The ability to build resilience into an organisation, or position a business to seize potential opportunities, is becoming increasingly difficult due to the volatility and velocity of issues that impact performance.  It’s now evident that many of the key political and social events that make up the headlines reflect deep-seated issues that will be around for some time and need to be considered in our planning.  There is vocal support for any politician who promises these issues will be addressed.

What should companies be doing now?
The consequence of the UK exit from the EU could be significant and should be assessed.  Companies with strategic objectives that are dependent on trade with Europe, access to Europe via the UK and freedom of people movement are at greater risk.  Shareholders are likely to be already nervous.  Planning appropriate mitigation is imperative.  But where Brexit is concerned, there many be ample time with exit negotiations forecast to take many years.

Could the Brexit vote, the rise in populism supporting right-wing politicians and the rising tide of de-globalisation signal the likelihood of further EU fragmentation?  How will NZ companies respond to an environment where new free trade agreements are no longer possible?  Or existing agreements are under threat?

Good risk management is about anticipation issues and being proactive.  We are in an environment where investing in strengthening risk capabilities is not just prudent to do, it will be critical to do.  NZ businesses should be poised to move faster and better than competitors if they want to seize the opportunities that arise out of the uncertainty.  It will also be important to ensure any negative consequences are identified well in advance and appropriately planned for.  Competitive advantage is the reward.

The responsibility for being proactive does not only rest with executive management.  Directors carry clear responsibility for risk oversight, strategic effectiveness and performance.  They need to be ensuring that formal structured thinking is underway within the company to understand the implications of the issues that we are seeing globally.

Risk management though is not about planning; it is about taking better decisions now that strengthen an organisation for tomorrow.  It is a structured process to identify, assess, treat and monitor risk.  Just having a list of a dozen or so risks now will not add much value.  The global issues highlighted here will have an impact in the medium or longer term planning horizons for most companies.  However, the nature of the risk and a company’s exposure to it will change over time as more is learned about a risk and its potential impact on a business.  Initiatives considered now will likely have to be modified over time as additional clarity is gained; risk management is a continuous process.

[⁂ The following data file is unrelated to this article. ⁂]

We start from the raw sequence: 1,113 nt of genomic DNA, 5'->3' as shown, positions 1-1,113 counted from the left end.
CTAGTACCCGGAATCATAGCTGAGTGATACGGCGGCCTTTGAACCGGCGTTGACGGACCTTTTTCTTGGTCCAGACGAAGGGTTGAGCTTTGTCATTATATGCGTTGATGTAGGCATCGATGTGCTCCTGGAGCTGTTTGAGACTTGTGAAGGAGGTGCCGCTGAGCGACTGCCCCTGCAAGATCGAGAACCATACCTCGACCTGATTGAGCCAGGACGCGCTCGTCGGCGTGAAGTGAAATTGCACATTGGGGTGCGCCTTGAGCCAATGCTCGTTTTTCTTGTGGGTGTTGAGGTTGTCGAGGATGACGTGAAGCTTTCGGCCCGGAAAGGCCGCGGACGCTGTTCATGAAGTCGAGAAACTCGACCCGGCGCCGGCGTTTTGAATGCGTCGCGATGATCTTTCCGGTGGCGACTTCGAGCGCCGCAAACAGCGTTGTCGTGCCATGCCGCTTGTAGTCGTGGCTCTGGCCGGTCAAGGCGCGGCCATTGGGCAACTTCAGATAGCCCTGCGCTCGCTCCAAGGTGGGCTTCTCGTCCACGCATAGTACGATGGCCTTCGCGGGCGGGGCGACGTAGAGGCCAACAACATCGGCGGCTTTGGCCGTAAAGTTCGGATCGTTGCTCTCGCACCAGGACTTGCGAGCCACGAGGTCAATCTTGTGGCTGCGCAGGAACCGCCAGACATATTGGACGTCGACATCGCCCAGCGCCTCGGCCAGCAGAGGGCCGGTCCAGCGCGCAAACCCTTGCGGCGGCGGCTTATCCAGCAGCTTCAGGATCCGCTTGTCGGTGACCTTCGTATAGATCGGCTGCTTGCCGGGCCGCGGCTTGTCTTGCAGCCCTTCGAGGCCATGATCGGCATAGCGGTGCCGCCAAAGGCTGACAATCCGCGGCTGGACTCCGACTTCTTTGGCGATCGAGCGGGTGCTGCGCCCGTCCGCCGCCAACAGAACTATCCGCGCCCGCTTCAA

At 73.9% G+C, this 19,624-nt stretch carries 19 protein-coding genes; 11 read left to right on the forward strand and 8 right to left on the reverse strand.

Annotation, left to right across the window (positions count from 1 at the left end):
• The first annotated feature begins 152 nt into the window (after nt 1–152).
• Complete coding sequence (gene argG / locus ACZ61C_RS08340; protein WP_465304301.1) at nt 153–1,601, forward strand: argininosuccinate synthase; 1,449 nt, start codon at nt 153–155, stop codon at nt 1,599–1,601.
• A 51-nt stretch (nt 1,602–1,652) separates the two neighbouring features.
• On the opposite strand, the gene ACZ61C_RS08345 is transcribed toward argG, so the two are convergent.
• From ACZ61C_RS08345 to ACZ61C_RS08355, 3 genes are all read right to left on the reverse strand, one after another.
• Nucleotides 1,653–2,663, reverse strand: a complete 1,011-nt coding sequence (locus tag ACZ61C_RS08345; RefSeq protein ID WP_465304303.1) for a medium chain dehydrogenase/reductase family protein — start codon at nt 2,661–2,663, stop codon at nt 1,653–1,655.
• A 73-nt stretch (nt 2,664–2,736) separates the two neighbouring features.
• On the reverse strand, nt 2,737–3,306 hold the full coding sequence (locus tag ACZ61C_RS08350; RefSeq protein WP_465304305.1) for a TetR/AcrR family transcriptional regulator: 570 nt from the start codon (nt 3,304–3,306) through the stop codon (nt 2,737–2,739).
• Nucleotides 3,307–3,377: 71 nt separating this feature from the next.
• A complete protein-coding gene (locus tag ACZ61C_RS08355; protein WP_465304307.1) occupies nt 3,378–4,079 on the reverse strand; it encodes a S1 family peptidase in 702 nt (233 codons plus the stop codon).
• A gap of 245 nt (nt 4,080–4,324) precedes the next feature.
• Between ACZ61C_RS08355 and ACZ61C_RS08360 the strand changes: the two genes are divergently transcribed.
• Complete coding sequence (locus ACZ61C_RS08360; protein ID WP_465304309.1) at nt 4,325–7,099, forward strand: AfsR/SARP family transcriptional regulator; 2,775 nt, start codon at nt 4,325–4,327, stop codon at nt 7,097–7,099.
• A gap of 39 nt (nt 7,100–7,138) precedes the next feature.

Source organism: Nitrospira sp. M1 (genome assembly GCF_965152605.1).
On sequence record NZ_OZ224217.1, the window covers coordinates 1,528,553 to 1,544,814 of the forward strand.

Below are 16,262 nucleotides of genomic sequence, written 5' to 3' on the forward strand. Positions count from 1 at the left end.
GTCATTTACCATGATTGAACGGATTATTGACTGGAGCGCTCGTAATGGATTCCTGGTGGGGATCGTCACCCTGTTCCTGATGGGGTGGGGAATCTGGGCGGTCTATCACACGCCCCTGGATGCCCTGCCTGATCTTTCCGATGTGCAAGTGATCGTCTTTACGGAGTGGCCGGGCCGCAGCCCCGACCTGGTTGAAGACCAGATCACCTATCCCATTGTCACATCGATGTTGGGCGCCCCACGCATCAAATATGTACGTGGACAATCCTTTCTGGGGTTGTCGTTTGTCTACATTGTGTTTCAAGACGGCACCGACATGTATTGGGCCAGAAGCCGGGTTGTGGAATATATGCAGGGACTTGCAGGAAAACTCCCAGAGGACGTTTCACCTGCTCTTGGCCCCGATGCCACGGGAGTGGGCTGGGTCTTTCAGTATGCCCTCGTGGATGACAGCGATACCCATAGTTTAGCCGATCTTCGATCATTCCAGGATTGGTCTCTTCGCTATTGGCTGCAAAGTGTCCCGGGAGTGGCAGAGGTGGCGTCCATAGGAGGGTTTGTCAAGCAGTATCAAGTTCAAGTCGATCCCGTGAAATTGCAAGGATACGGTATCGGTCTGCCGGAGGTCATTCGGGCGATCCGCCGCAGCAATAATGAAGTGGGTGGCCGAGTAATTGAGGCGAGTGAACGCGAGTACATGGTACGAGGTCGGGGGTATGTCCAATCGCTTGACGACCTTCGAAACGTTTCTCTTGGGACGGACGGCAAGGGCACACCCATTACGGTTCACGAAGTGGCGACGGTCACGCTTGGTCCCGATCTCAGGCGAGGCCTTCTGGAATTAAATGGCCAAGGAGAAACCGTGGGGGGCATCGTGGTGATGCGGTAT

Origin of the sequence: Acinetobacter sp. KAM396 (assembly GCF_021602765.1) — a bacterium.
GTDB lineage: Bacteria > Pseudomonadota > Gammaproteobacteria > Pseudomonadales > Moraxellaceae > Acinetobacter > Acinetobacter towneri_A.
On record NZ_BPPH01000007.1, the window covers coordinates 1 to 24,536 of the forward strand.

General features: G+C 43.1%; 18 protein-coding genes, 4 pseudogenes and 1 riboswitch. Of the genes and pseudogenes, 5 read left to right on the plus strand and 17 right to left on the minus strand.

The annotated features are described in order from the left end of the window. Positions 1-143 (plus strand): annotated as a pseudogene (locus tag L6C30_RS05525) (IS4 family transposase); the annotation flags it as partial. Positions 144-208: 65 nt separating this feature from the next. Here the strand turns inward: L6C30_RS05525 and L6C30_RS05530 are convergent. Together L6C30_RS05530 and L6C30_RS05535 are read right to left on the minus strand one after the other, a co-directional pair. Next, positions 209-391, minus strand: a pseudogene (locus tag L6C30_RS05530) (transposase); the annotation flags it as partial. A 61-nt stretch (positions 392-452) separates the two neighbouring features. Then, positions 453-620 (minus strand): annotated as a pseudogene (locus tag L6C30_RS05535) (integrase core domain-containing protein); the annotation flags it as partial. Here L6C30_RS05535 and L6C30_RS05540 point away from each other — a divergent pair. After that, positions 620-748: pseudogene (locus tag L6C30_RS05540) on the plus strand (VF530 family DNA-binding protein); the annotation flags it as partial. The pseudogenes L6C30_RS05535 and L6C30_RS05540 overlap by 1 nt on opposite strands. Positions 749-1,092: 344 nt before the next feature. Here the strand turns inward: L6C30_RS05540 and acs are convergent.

With the uncertainty we face and the spectrum of significant global trends in play, risk management disciplines are an increasingly important input to the major decisions that companies will be making.

Rob Frost, Head of Business Risk, Marsh, boardroom, October/November 2016

Is the world prepared for the next economic downturn?

Eight years on from the global financial crisis, economists are wondering when the next downturn will arrive – and how debt-laden governments and their central banks can possibly fight it.

Are we bracing for a new storm?

 

It was an economic rescue effort like no other in world history. In the immediate aftermath of the Lehman Brothers collapse in September 2008, the major economies’ national governments and central banks took remarkable and concerted efforts to stop the Great Recession turning into another Great Depression.

Central banks slashed official interest rates to extraordinarily low levels, bought up debt to push rates down (quantitative easing) and even, in some cases, set negative rates – measures that previously were barely thinkable. Governments guaranteed large amounts of private debt and pushed up their spending to encourage economic activity.

Though debate still rages, those actions may well have succeeded in preventing the economic downturn turning into something far worse.

Almost eight years later, however, the recovery is still struggling to find traction; the World Bank recently downgraded its 2016 global growth forecast to just 2.4 per cent. Meanwhile, sluggish growth has strangled the flow of tax revenue, making it harder for many governments to wean themselves off deficits and debt.

In the US, public debt as a proportion of GDP is almost 105 per cent, compared with a figure of 120 per cent at the end of World War II. In the UK and France, debt-to-GDP is touching 100 per cent, and in Japan it has topped 250 per cent.

At the same time, central banks are grappling with the legacy of ultra-low interest rates and ballooning balance sheets. The official interest rates of most developed nations are close to (and in Japan’s case, below) zero, and total assets held (excluding the People’s Bank of China) have reached US$11.8 trillion.

It is little wonder that the International Monetary Fund (IMF) recently warned that if there is another severe global downturn, “the needs could exceed the collective resources available”.

And the risks are not small.

Refer to this link for the whole article:  https://intheblack.com/articles/2016/08/01/is-the-world-prepared-for-the-next-economic-downturn

intheblack magazine, August 2016, Adrian Rollins